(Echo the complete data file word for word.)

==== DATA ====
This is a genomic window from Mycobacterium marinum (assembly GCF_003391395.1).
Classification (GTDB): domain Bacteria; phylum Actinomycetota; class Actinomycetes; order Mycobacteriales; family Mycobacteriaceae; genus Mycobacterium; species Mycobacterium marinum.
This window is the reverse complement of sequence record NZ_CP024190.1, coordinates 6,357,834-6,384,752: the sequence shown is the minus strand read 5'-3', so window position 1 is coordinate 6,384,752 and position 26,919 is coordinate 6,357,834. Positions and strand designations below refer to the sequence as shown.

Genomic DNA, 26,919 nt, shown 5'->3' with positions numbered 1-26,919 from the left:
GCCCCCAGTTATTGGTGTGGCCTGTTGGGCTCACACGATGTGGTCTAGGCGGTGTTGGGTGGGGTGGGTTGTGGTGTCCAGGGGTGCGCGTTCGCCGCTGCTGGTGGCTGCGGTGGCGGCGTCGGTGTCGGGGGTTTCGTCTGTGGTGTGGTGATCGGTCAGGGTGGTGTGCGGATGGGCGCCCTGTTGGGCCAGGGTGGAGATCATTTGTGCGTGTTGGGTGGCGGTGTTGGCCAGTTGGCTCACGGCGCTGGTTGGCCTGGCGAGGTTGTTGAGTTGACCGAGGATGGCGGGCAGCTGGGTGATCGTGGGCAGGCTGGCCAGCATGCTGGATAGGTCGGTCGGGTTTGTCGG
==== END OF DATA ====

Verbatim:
This is a genomic window from Mycobacterium marinum (assembly GCF_003391395.1).
Classification (GTDB): domain Bacteria; phylum Actinomycetota; class Actinomycetes; order Mycobacteriales; family Mycobacteriaceae; genus Mycobacterium; species Mycobacterium marinum.
This window is the reverse complement of sequence record NZ_CP024190.1, coordinates 6,357,834-6,384,752: the sequence shown is the minus strand read 5'-3', so window position 1 is coordinate 6,384,752 and position 26,919 is coordinate 6,357,834. Positions and strand designations below refer to the sequence as shown.

Genomic DNA, 26,919 nt, shown 5'->3' with positions numbered 1-26,919 from the left:
GCCCCCAGTTATTGGTGTGGCCTGTTGGGCTCACACGATGTGGTCTAGGCGGTGTTGGGTGGGGTGGGTTGTGGTGTCCAGGGGTGCGCGTTCGCCGCTGCTGGTGGCTGCGGTGGCGGCGTCGGTGTCGGGGGTTTCGTCTGTGGTGTGGTGATCGGTCAGGGTGGTGTGCGGATGGGCGCCCTGTTGGGCCAGGGTGGAGATCATTTGTGCGTGTTGGGTGGCGGTGTTGGCCAGTTGGCTCACGGCGCTGGTTGGCCTGGCGAGGTTGTTGAGTTGACCGAGGATGGCGGGCAGCTGGGTGATCGTGGGCAGGCTGGCCAGCATGCTGGATAGGTCGGTCGGGTTTGTCGG